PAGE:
Entries Tagged 'Computers' ↓

WordPress x 2: don’t do it


I recently tried to convert my main site to WordPress, installing a new WP in a new directory. I was trying to refresh the site’s appearance with WP themes.

I used the Make theme and got a front page I liked. This was just a test, so it wasn’t live and I forgot about my WordPress site experiment.

Except that WP used some of the existing database in special ways.

The result? My WP blog which has run flawlessly for years disappeared. Blank screen. No images. No posts. No menus. Remember that Borges story about the ink-drinking monkey? It’s my WordPress install!

After trying a bunch of things for several hours: turning on debug messages, turning off plugins and my current theme – no help. (And what is my latest theme anyway?? To find that out, I used a site that reads WP themes from any webpage; it assured me I wasn’t running a WordPress blog. That was … comforting.)

Anyway, the solution was to go into my cpanel and read the data in my MySQL database. There the blog site’s address was confused with my main site.

(I got that idea when trying to load myblog.com/wp-admin directly into my browser — the blog’s blank — and being sent instead to my main site’s WP installation. The database redirected me to what it thought was my blog.)

I think I can use WP successfully on my main site and my blog site, if I assign each WP instance its own database. Duh. The reason the new WordPress on my main site didn’t APPEAR to mess up was that I created a new static home page and didn’t go to blog pages — where my current blog would have appeared.

Seth Godin’s Without a Keyboard

You can’t create the spreadsheet that changes an industry on a smart phone.

Feed validator.org. Yay!

After spending a few hours trying to discover why my standard WordPress installation wasn’t generating a valid RSS feed, I tried this site. I put in a few good guesses as to the proper URL. After my third try, FVO auto-filled my URL and got it right!

So if you can’t get your RSS feed working, try this site.

(I installed a slew of RSS plugins and widgets fixing and verifying my feed, but still didn’t know the correct URL. No, it wasn’t thissite.net/wordpress/rss/ !!)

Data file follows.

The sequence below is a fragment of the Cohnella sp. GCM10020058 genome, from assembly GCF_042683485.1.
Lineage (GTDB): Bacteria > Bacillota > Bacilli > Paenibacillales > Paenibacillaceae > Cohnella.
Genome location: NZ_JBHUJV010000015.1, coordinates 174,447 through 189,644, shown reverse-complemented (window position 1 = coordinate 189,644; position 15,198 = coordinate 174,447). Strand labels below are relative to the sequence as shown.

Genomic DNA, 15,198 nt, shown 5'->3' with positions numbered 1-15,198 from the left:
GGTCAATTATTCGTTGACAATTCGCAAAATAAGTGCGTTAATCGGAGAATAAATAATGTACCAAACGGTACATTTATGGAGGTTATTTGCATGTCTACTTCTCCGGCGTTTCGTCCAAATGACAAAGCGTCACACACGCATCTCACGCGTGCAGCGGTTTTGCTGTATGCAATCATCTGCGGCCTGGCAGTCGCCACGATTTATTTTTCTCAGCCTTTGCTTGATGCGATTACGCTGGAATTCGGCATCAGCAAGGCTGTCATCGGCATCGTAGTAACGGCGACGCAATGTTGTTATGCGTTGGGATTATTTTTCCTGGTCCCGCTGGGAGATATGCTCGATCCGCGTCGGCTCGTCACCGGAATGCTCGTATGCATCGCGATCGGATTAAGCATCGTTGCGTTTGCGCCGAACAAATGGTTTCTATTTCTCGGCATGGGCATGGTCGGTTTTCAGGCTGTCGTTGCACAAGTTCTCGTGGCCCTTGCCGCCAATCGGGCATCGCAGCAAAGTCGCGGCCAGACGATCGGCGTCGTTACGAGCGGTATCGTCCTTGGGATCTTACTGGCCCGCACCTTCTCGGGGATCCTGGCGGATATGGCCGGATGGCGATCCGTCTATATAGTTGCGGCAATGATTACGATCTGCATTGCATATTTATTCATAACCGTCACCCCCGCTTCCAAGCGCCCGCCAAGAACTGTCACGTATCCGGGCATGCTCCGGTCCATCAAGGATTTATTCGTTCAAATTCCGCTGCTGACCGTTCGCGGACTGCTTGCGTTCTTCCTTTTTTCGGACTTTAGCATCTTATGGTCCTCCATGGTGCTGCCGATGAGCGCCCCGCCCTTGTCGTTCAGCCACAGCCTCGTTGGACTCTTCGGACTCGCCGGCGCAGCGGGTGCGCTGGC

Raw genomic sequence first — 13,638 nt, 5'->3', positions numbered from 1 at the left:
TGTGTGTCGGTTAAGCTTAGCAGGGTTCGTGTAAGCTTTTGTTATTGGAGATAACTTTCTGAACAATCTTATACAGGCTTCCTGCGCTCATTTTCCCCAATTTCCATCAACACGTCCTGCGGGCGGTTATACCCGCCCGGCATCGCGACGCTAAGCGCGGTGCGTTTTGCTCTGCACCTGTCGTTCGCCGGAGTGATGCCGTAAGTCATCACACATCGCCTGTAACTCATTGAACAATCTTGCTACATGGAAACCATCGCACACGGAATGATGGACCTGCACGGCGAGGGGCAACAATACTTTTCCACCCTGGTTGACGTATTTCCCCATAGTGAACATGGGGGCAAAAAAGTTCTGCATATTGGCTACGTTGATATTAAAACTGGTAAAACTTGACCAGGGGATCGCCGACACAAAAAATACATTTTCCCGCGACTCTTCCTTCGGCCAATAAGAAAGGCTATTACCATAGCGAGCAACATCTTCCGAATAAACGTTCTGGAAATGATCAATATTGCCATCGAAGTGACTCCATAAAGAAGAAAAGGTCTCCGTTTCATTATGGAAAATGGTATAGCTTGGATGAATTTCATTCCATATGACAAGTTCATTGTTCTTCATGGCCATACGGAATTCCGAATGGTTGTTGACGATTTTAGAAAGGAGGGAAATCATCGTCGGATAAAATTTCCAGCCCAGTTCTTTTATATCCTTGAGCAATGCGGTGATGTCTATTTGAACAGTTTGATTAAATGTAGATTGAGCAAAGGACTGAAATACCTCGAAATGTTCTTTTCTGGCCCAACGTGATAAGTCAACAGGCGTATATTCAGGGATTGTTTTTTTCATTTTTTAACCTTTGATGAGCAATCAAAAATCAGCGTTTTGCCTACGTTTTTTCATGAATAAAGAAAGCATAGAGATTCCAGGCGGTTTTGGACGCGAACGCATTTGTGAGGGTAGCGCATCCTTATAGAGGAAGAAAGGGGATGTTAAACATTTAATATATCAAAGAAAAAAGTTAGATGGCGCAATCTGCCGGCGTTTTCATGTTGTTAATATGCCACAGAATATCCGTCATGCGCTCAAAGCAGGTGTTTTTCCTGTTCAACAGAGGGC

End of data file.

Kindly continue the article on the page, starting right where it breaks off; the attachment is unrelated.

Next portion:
Upgrade to Windows Vista: a tough slog

I decided to upgrade my computer’s operating system before the easiest ways to do that become collectibles on eBay. Uh-huh, I’ve stuck by XP, because the press was so bad on the succeeding OS, Vista, that it’s the Heaven’s Gate of Microsoft products. There is some counter talk that Vista is just a big operating system being forced to run on outdated dinky XP hardware, but that’s hard to judge without installing Vista on my oldest mother board. (Oh, yeah, I tried that. The installation complained immediately that the BIOS wasn’t up to snuff and didn’t allow sophisticated power-saving techniques. When I solved that problem, I discovered these power-saving methods by default! include turning off my monitor, which has always been a sign to me of a major crash. Extremely bad idea Microsoft! Why not just use a blue screen of death as the default screen saver?)

I bought an upgrade version of Vista Home Premium, chosen because it would lead to Home Premium or Ultimate Windows 7. It installed speedily in about two hours. I had an appointment, so I couldn’t take the time to suss out why my works-in-XP-and-Linux Logitech mouse wouldn’t work. Or what a failed user logon was.

Silly me. I thought the failed logon was because I had forgotten my password. I have never used User Logons on Windows, though I do in Linux, because the Penguin insists. No, it was not a forgotten password: the whole structure of users on Vista was terribly off. If there were no auto logon to Safe Mode, I would have just stared at the user screen. As it was, I booted emergency Linux from a CD to go online over and over. (Windows does not like the Linux boot loader.)

After three days of trying everything, including sure-fire registry edits and a cheap new mouse, I discovered the hidden administrator system user and how to activate it. This can be done in safe mode from a command prompt, because safe mode is all I had working in Vista. This method is supposed to be a security risk, so I won’t detail it here, but search for it.